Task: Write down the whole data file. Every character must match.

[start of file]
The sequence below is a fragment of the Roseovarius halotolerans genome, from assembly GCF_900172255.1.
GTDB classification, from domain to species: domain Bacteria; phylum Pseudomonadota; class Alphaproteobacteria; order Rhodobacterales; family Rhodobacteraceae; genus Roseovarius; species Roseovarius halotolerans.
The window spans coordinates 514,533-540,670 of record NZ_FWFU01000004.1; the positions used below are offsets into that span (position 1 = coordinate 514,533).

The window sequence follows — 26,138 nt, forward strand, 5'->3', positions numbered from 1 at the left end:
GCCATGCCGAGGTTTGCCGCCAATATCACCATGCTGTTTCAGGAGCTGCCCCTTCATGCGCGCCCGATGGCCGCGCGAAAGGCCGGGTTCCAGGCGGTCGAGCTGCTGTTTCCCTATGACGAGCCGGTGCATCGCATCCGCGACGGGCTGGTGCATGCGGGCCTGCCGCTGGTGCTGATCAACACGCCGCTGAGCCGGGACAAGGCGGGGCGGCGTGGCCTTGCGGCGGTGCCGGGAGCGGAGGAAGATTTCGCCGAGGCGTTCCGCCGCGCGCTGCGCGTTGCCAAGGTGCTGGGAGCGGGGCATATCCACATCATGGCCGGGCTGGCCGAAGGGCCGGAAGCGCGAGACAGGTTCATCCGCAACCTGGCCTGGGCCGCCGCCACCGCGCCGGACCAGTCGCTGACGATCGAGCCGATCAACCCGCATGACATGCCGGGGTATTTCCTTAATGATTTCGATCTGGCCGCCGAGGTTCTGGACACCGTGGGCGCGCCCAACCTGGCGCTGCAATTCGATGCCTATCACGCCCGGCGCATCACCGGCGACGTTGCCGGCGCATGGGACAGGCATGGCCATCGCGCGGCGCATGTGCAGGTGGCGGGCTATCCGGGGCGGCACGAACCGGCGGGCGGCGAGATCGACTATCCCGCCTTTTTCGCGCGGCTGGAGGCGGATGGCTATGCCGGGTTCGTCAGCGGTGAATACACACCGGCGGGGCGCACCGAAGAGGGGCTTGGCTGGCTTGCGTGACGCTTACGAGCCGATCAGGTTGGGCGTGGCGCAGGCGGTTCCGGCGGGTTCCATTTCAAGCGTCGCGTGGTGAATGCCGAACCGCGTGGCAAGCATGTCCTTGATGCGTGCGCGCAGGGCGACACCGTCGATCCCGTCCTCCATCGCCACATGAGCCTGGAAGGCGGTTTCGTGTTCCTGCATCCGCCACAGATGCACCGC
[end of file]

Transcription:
The sequence below is a fragment of the Roseovarius halotolerans genome, from assembly GCF_900172255.1.
GTDB classification, from domain to species: domain Bacteria; phylum Pseudomonadota; class Alphaproteobacteria; order Rhodobacterales; family Rhodobacteraceae; genus Roseovarius; species Roseovarius halotolerans.
The window spans coordinates 514,533-540,670 of record NZ_FWFU01000004.1; the positions used below are offsets into that span (position 1 = coordinate 514,533).

The window sequence follows — 26,138 nt, forward strand, 5'->3', positions numbered from 1 at the left end:
GCCATGCCGAGGTTTGCCGCCAATATCACCATGCTGTTTCAGGAGCTGCCCCTTCATGCGCGCCCGATGGCCGCGCGAAAGGCCGGGTTCCAGGCGGTCGAGCTGCTGTTTCCCTATGACGAGCCGGTGCATCGCATCCGCGACGGGCTGGTGCATGCGGGCCTGCCGCTGGTGCTGATCAACACGCCGCTGAGCCGGGACAAGGCGGGGCGGCGTGGCCTTGCGGCGGTGCCGGGAGCGGAGGAAGATTTCGCCGAGGCGTTCCGCCGCGCGCTGCGCGTTGCCAAGGTGCTGGGAGCGGGGCATATCCACATCATGGCCGGGCTGGCCGAAGGGCCGGAAGCGCGAGACAGGTTCATCCGCAACCTGGCCTGGGCCGCCGCCACCGCGCCGGACCAGTCGCTGACGATCGAGCCGATCAACCCGCATGACATGCCGGGGTATTTCCTTAATGATTTCGATCTGGCCGCCGAGGTTCTGGACACCGTGGGCGCGCCCAACCTGGCGCTGCAATTCGATGCCTATCACGCCCGGCGCATCACCGGCGACGTTGCCGGCGCATGGGACAGGCATGGCCATCGCGCGGCGCATGTGCAGGTGGCGGGCTATCCGGGGCGGCACGAACCGGCGGGCGGCGAGATCGACTATCCCGCCTTTTTCGCGCGGCTGGAGGCGGATGGCTATGCCGGGTTCGTCAGCGGTGAATACACACCGGCGGGGCGCACCGAAGAGGGGCTTGGCTGGCTTGCGTGACGCTTACGAGCCGATCAGGTTGGGCGTGGCGCAGGCGGTTCCGGCGGGTTCCATTTCAAGCGTCGCGTGGTGAATGCCGAACCGCGTGGCAAGCATGTCCTTGATGCGTGCGCGCAGGGCGACACCGTCGATCCCGTCCTCCATCGCCACATGAGCCTGGAAGGCGGTTTCGTGTTCCTGCATCCGCCACAGATGCACCGC